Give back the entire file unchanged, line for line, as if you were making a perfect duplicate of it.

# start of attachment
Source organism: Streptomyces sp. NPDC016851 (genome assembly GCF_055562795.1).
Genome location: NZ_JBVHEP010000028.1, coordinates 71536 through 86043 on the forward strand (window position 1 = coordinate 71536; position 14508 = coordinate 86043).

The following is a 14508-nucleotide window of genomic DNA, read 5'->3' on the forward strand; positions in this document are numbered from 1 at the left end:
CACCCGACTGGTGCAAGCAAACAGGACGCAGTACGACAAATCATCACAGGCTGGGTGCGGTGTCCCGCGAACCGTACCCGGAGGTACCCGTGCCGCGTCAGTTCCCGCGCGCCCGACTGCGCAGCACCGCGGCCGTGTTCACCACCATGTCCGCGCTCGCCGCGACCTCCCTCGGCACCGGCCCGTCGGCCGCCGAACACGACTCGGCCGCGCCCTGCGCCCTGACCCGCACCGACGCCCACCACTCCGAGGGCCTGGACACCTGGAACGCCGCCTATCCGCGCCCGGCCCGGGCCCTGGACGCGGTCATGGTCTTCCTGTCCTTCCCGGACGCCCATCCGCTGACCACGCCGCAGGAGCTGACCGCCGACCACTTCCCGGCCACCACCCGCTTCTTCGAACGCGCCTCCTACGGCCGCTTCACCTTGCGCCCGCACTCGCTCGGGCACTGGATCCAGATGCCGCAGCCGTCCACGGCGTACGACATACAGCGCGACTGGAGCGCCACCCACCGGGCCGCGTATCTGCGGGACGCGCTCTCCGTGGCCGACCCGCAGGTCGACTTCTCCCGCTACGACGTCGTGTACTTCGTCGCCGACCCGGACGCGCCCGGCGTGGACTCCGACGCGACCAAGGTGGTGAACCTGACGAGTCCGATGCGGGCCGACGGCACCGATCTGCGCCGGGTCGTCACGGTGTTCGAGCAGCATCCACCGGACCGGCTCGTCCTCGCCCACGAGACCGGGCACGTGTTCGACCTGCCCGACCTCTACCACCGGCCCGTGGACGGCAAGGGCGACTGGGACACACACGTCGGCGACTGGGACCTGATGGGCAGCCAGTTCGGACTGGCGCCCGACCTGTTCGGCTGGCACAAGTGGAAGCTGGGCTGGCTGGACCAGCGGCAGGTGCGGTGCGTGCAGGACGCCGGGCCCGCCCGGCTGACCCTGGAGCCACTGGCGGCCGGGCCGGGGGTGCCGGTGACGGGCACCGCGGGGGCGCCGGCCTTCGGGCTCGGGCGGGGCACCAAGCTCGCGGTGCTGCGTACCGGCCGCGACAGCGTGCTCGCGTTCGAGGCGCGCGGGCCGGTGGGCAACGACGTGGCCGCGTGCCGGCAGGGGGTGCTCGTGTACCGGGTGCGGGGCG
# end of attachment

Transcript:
Source organism: Streptomyces sp. NPDC016851 (genome assembly GCF_055562795.1).
Genome location: NZ_JBVHEP010000028.1, coordinates 71536 through 86043 on the forward strand (window position 1 = coordinate 71536; position 14508 = coordinate 86043).

The following is a 14508-nucleotide window of genomic DNA, read 5'->3' on the forward strand; positions in this document are numbered from 1 at the left end:
CACCCGACTGGTGCAAGCAAACAGGACGCAGTACGACAAATCATCACAGGCTGGGTGCGGTGTCCCGCGAACCGTACCCGGAGGTACCCGTGCCGCGTCAGTTCCCGCGCGCCCGACTGCGCAGCACCGCGGCCGTGTTCACCACCATGTCCGCGCTCGCCGCGACCTCCCTCGGCACCGGCCCGTCGGCCGCCGAACACGACTCGGCCGCGCCCTGCGCCCTGACCCGCACCGACGCCCACCACTCCGAGGGCCTGGACACCTGGAACGCCGCCTATCCGCGCCCGGCCCGGGCCCTGGACGCGGTCATGGTCTTCCTGTCCTTCCCGGACGCCCATCCGCTGACCACGCCGCAGGAGCTGACCGCCGACCACTTCCCGGCCACCACCCGCTTCTTCGAACGCGCCTCCTACGGCCGCTTCACCTTGCGCCCGCACTCGCTCGGGCACTGGATCCAGATGCCGCAGCCGTCCACGGCGTACGACATACAGCGCGACTGGAGCGCCACCCACCGGGCCGCGTATCTGCGGGACGCGCTCTCCGTGGCCGACCCGCAGGTCGACTTCTCCCGCTACGACGTCGTGTACTTCGTCGCCGACCCGGACGCGCCCGGCGTGGACTCCGACGCGACCAAGGTGGTGAACCTGACGAGTCCGATGCGGGCCGACGGCACCGATCTGCGCCGGGTCGTCACGGTGTTCGAGCAGCATCCACCGGACCGGCTCGTCCTCGCCCACGAGACCGGGCACGTGTTCGACCTGCCCGACCTCTACCACCGGCCCGTGGACGGCAAGGGCGACTGGGACACACACGTCGGCGACTGGGACCTGATGGGCAGCCAGTTCGGACTGGCGCCCGACCTGTTCGGCTGGCACAAGTGGAAGCTGGGCTGGCTGGACCAGCGGCAGGTGCGGTGCGTGCAGGACGCCGGGCCCGCCCGGCTGACCCTGGAGCCACTGGCGGCCGGGCCGGGGGTGCCGGTGACGGGCACCGCGGGGGCGCCGGCCTTCGGGCTCGGGCGGGGCACCAAGCTCGCGGTGCTGCGTACCGGCCGCGACAGCGTGCTCGCGTTCGAGGCGCGCGGGCCGGTGGGCAACGACGTGGCCGCGTGCCGGCAGGGGGTGCTCGTGTACCGGGTGCGGGGCG